Opera singer and Niles native Gary Lehman returned to Warren's Packard Music Hall Tuesday evening to discuss his opera career and what growing up in the Mahoning Valley taught him about hard work.
''Everything I learned here I brought with me throughout my career. It's been a fabulous ride,'' he said.
He was the third guest in the speaker series ''It All Started Here.'' The series features Trumbull County residents who made their marks nationally or globally. It is being sponsored by the Tribune Chronicle to help mark the 200th anniversary of newspaper publishing in Trumbull County.
Niles native and opera singer Gary Lehman spoke Tuesday in Warren
The 1982 graduate of Niles McKinley High School - who happens to be one of the world's premier heldentenors - said he was honored to be asked to participate and was excited to share his story.
Being from the Mahoning Valley, Lehman refers to himself as a ''blue collar singer'' and takes the lessons he learned from his father and family to the stage every day.
''The work ethic. My father worked for RMI, he was a coal miner and a World War II veteran,'' Lehman said. ''I bring my lunch-pail and put on my hard hat.''
Tribune Chronicle / R. Michael Semple
Niles native and opera singer Gary Lehman, right, talks with his former boss, Barney Macali, after speaking Tuesday at the Packard Music Hall in Warren. Lehman was the third speaker in the Tribune Chronicle’s ‘‘It All Started Here’’ speaker series.
Lehman talked throughout the evening about two of his biggest supporters: Mike Weiher, his choir director at Niles McKinley, and Dr. David Starkey, his teacher and adviser at Youngstown State University.
''Unfortunately, two of the most important people don't live in the area anymore,'' Lehman said prior to the event.
It was Starkey and Weiher who pushed Lehman into focusing on a career in singing.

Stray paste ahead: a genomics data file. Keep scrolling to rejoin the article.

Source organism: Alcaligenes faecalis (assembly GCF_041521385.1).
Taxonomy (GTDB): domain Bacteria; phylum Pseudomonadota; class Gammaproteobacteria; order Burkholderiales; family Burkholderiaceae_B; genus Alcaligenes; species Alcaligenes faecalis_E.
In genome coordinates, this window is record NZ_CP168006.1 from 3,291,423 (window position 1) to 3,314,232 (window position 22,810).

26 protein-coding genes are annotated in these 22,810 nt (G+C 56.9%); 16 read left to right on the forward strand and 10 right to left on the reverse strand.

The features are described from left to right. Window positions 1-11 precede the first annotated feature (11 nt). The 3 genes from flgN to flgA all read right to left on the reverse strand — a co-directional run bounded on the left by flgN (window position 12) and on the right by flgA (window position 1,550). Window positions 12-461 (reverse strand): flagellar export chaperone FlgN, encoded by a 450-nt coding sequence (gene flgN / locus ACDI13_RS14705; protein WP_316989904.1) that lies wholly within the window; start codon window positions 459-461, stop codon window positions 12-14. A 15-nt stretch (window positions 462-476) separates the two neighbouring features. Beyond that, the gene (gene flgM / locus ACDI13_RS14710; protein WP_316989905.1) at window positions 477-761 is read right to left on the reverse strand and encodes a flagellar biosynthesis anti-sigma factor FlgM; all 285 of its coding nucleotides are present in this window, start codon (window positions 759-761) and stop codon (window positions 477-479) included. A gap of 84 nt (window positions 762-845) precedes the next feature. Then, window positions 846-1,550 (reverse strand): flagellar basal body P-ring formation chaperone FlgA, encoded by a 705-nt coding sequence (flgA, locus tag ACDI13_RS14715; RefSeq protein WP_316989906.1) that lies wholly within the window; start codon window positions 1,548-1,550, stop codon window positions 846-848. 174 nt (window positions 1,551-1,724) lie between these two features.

''I never heard an opera until I went to college. I would always sing to the songs on the radio, but my first solo was in ninth grade,'' Lehman said.
He shared the story of when he realized that he wanted to pursue an operatic career.
It was ''the end of my freshman year at college and a grad student took me down to the listening library. He put in a recording of George London, and we sat and listened to this and I said, 'I want to sing like that','' he said.
Having lived in Chicago and New York City, Lehman and his wife, Susan Foster, also an opera singer, have returned to the Valley and now live in Howland.
He spoke of his time ''covering'' - the opera equivalent of an understudy in the theater - for Placido Domingo, and when he finally made his debut at the Metropolitan Opera in New York in 2008 performing in his favorite roll, Tristan from Richard Wagner's "Tristan und Isolde."
During his career, Lehman has performed around the world in some of the most famous operas of all time, such as Ruggero Leoncavallo's "Pagliacci" and "Tristan und Isolde."
''That's one of the things that I really like about it,'' he said of the characters he must portray as he sings. ''When I get into a character, I'm not Gary anymore. I absorb the character and live the words.''
The evening began with Lehman and a pianist performing a selection of arias.